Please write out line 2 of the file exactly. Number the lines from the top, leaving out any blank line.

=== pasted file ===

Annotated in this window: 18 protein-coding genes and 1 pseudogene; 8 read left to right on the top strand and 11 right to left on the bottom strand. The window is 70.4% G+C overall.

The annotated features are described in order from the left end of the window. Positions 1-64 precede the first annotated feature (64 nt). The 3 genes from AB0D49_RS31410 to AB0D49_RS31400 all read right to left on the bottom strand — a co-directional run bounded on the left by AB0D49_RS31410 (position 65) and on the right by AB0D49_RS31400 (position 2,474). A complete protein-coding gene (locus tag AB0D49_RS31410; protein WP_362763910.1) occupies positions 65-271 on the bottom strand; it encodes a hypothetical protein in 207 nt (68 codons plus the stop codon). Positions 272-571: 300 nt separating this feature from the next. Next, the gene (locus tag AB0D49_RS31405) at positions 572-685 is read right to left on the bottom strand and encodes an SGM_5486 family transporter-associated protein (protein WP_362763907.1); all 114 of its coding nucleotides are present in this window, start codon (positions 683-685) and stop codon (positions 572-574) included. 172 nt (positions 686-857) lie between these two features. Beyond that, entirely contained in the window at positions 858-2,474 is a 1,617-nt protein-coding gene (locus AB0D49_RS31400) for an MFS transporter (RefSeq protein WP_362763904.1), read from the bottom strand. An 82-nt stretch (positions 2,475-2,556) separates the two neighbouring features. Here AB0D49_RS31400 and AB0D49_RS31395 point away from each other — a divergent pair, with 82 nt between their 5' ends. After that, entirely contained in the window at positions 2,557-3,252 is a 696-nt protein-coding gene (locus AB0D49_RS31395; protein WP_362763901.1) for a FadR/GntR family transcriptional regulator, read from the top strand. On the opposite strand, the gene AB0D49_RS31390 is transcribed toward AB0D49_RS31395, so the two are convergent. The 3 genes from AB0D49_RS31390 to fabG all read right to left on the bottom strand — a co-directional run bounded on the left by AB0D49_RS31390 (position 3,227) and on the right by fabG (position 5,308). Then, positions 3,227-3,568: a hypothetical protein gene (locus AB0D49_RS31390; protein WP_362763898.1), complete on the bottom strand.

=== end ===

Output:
The annotated features are described in order from the left end of the window. Positions 1-64 precede the first annotated feature (64 nt). The 3 genes from AB0D49_RS31410 to AB0D49_RS31400 all read right to left on the bottom strand — a co-directional run bounded on the left by AB0D49_RS31410 (position 65) and on the right by AB0D49_RS31400 (position 2,474). A complete protein-coding gene (locus tag AB0D49_RS31410; protein WP_362763910.1) occupies positions 65-271 on the bottom strand; it encodes a hypothetical protein in 207 nt (68 codons plus the stop codon). Positions 272-571: 300 nt separating this feature from the next. Next, the gene (locus tag AB0D49_RS31405) at positions 572-685 is read right to left on the bottom strand and encodes an SGM_5486 family transporter-associated protein (protein WP_362763907.1); all 114 of its coding nucleotides are present in this window, start codon (positions 683-685) and stop codon (positions 572-574) included. 172 nt (positions 686-857) lie between these two features. Beyond that, entirely contained in the window at positions 858-2,474 is a 1,617-nt protein-coding gene (locus AB0D49_RS31400) for an MFS transporter (RefSeq protein WP_362763904.1), read from the bottom strand. An 82-nt stretch (positions 2,475-2,556) separates the two neighbouring features. Here AB0D49_RS31400 and AB0D49_RS31395 point away from each other — a divergent pair, with 82 nt between their 5' ends. After that, entirely contained in the window at positions 2,557-3,252 is a 696-nt protein-coding gene (locus AB0D49_RS31395; protein WP_362763901.1) for a FadR/GntR family transcriptional regulator, read from the top strand. On the opposite strand, the gene AB0D49_RS31390 is transcribed toward AB0D49_RS31395, so the two are convergent. The 3 genes from AB0D49_RS31390 to fabG all read right to left on the bottom strand — a co-directional run bounded on the left by AB0D49_RS31390 (position 3,227) and on the right by fabG (position 5,308). Then, positions 3,227-3,568: a hypothetical protein gene (locus AB0D49_RS31390; protein WP_362763898.1), complete on the bottom strand.